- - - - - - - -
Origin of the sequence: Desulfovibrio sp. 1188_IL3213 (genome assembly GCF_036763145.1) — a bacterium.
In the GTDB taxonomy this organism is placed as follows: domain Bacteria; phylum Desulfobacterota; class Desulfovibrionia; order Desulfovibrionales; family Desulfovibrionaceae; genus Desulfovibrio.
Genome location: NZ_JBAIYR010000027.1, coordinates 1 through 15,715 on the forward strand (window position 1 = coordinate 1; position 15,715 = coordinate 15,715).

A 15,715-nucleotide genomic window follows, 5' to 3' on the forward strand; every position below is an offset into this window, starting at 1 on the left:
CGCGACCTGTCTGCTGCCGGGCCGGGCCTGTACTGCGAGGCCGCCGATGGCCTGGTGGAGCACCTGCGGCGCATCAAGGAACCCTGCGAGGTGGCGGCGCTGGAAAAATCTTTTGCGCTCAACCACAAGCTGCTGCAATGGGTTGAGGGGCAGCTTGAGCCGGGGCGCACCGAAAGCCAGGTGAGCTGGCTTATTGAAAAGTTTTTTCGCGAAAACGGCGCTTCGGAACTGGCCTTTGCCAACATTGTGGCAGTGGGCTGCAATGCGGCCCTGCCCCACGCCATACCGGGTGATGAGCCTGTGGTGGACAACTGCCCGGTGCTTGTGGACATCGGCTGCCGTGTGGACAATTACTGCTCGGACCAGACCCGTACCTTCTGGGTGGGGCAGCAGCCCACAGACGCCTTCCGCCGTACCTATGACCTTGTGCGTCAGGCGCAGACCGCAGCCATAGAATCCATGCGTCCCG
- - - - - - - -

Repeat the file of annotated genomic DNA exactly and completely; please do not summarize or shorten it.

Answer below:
Origin of the sequence: Desulfovibrio sp. 1188_IL3213 (genome assembly GCF_036763145.1) — a bacterium.
In the GTDB taxonomy this organism is placed as follows: domain Bacteria; phylum Desulfobacterota; class Desulfovibrionia; order Desulfovibrionales; family Desulfovibrionaceae; genus Desulfovibrio.
Genome location: NZ_JBAIYR010000027.1, coordinates 1 through 15,715 on the forward strand (window position 1 = coordinate 1; position 15,715 = coordinate 15,715).

A 15,715-nucleotide genomic window follows, 5' to 3' on the forward strand; every position below is an offset into this window, starting at 1 on the left:
CGCGACCTGTCTGCTGCCGGGCCGGGCCTGTACTGCGAGGCCGCCGATGGCCTGGTGGAGCACCTGCGGCGCATCAAGGAACCCTGCGAGGTGGCGGCGCTGGAAAAATCTTTTGCGCTCAACCACAAGCTGCTGCAATGGGTTGAGGGGCAGCTTGAGCCGGGGCGCACCGAAAGCCAGGTGAGCTGGCTTATTGAAAAGTTTTTTCGCGAAAACGGCGCTTCGGAACTGGCCTTTGCCAACATTGTGGCAGTGGGCTGCAATGCGGCCCTGCCCCACGCCATACCGGGTGATGAGCCTGTGGTGGACAACTGCCCGGTGCTTGTGGACATCGGCTGCCGTGTGGACAATTACTGCTCGGACCAGACCCGTACCTTCTGGGTGGGGCAGCAGCCCACAGACGCCTTCCGCCGTACCTATGACCTTGTGCGTCAGGCGCAGACCGCAGCCATAGAATCCATGCGTCCCG